Bigots at Supreme Islamic Council are at it again

Bigots at Supreme Islamic Council are at it again

The clerics at the Supreme Islamic Council have started a sectarian campaign against the Ahmadiyya group in The Gambia, petitioning the country’s regulatory authority to deny the Islamic sect a television license.

The leader of the clerics, Momodou Lamin Touray and the country’s chief Imam, Cherno Alieu Mass Kah have joined forces to launch a petition objecting to the granting of television license to the Ahmadiyya Jamaat.

“The television could be used a powerful propaganda tool to adulterate the minds of the Ummah by a movement, which has been classified by the Organisation of Islamic Conference (OIC) to be outside the pale of Islam,” a statement said.

“The grant of such a propaganda tool to this organization is as such considered to pose an existential threat to the Muslim Ummah in The Gambia as well as neighboring countries.”

The Supreme Islamic Council have had a long history of extremist campaigns against the Ahmadiyya. They have often backed the ousted regime of dictator Yahya Jammeh, whose maiming and killing of Gambians they supported.

Although the Gambia is a secular state, Jammeh’s regime had denied access to state media to publicize their religious activities. They have reported being attacked, harassed and threatened with beatings and killings.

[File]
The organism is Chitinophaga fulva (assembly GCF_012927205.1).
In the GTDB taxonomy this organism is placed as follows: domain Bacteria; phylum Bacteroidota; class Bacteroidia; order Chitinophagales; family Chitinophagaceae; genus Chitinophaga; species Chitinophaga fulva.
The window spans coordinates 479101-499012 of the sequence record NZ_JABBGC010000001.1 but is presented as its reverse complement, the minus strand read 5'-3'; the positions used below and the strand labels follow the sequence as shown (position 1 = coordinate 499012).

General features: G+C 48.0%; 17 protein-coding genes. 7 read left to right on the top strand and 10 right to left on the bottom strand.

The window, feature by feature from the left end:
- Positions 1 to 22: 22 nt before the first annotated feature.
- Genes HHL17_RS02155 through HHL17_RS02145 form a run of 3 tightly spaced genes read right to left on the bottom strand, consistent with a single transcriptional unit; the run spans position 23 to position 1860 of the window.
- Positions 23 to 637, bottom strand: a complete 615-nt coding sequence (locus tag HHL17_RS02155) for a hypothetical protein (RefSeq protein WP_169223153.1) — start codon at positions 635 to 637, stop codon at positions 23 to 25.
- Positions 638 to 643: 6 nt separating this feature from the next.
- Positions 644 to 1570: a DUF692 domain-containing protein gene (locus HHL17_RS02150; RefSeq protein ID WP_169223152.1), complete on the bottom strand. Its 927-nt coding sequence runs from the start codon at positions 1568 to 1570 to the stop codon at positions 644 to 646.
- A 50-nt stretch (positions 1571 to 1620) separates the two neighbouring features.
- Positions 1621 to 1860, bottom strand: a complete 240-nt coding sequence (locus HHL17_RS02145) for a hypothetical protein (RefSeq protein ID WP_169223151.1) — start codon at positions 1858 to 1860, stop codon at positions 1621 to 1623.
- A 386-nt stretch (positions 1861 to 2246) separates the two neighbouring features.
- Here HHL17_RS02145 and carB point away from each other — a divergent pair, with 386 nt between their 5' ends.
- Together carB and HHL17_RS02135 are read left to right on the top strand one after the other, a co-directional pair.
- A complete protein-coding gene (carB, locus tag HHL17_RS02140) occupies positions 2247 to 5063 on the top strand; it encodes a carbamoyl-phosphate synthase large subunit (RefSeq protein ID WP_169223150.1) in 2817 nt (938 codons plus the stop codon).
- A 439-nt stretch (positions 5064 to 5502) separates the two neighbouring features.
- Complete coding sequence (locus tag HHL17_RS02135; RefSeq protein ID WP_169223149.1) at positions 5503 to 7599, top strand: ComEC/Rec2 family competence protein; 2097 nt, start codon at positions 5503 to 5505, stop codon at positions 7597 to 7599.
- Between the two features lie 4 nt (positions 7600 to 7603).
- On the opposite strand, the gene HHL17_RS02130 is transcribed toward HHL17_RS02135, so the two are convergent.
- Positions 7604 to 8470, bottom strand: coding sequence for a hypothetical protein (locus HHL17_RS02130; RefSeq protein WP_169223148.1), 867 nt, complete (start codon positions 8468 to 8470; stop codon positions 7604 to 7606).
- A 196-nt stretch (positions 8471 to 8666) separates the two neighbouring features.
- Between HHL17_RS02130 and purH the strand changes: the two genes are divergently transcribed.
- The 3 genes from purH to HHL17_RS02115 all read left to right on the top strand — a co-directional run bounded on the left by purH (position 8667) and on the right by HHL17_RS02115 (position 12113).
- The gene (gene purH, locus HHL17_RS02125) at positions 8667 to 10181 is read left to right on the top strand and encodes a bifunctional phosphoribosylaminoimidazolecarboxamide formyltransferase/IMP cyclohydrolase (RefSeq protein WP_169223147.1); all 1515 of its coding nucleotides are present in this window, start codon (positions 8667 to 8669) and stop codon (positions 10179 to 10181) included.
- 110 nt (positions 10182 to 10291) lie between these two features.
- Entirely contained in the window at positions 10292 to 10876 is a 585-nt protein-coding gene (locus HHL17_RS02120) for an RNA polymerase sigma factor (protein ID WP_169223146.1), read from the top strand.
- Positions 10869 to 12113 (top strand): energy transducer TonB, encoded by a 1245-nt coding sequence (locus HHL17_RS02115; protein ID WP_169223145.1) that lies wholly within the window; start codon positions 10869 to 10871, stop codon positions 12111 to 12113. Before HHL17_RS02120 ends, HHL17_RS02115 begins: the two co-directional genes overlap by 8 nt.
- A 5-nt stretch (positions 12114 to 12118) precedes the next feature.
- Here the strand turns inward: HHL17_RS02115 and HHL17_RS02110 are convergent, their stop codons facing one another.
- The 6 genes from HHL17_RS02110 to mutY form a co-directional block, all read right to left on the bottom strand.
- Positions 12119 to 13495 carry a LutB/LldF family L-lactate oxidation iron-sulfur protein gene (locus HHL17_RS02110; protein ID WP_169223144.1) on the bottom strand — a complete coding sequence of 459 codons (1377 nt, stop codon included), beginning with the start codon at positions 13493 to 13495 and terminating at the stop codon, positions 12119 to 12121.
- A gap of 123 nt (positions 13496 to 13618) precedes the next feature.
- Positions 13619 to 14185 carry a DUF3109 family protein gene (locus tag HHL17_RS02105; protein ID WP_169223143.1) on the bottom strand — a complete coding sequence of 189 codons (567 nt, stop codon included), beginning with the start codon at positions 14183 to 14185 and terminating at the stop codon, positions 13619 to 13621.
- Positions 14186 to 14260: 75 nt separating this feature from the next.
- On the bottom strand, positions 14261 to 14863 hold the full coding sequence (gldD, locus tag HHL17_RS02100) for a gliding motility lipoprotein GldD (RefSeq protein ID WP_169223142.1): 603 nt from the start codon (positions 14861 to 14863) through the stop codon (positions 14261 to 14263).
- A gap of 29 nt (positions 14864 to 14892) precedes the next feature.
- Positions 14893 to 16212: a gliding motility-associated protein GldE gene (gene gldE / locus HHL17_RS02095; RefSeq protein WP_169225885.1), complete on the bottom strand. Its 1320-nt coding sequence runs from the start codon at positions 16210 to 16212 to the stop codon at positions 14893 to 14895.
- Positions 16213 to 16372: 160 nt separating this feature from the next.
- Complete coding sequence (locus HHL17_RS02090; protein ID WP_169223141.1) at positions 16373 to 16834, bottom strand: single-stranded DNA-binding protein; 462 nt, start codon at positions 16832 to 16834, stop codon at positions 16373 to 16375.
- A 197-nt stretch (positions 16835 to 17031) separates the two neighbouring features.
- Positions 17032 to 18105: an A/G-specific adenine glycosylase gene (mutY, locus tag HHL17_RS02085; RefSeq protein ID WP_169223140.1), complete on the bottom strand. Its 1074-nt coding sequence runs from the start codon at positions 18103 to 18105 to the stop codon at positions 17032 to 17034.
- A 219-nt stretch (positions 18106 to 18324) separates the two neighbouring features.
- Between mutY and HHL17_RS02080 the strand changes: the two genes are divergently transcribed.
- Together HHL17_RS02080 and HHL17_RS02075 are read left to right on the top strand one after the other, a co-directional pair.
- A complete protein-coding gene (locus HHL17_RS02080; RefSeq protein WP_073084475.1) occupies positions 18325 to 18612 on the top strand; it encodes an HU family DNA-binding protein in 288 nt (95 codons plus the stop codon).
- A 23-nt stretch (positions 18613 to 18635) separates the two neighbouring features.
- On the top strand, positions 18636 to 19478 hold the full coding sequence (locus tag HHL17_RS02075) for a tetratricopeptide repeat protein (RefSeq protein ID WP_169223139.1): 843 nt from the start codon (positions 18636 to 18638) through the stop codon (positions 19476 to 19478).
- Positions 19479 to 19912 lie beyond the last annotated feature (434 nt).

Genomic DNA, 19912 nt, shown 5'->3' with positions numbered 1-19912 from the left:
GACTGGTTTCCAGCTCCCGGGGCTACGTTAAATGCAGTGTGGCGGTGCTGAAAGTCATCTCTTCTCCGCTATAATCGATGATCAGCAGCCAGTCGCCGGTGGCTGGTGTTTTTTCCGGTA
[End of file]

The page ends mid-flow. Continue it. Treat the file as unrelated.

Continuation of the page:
Clerics from the Supreme Islamic Council supported denying Ahmadis access to the Tallinding cemetery, sparking tensions between the Ahmadis and other Muslims in the neighborhood just nine miles outside Banjul.

They had previously demanded the excavation of an Ahmadi body from the same cemetery. The Gambia’s first black governor, Sir Farimang Singhateh was Ahmadiyaa, showing how long the Muslim sect has been in mainland Africa’s smallest country.

Clerics from the council has called them “infidels” and asked for their expulsion from the country and for the Jammeh government to bring an end to the propagation of their practice of Islam.

Gambia’s laws provide every person the right to practice any religion, as long as doing so does not impinge on the rights of others or on the national interest. It prohibits religious discrimination, the establishment of a state religion, and religiously-based political parties.

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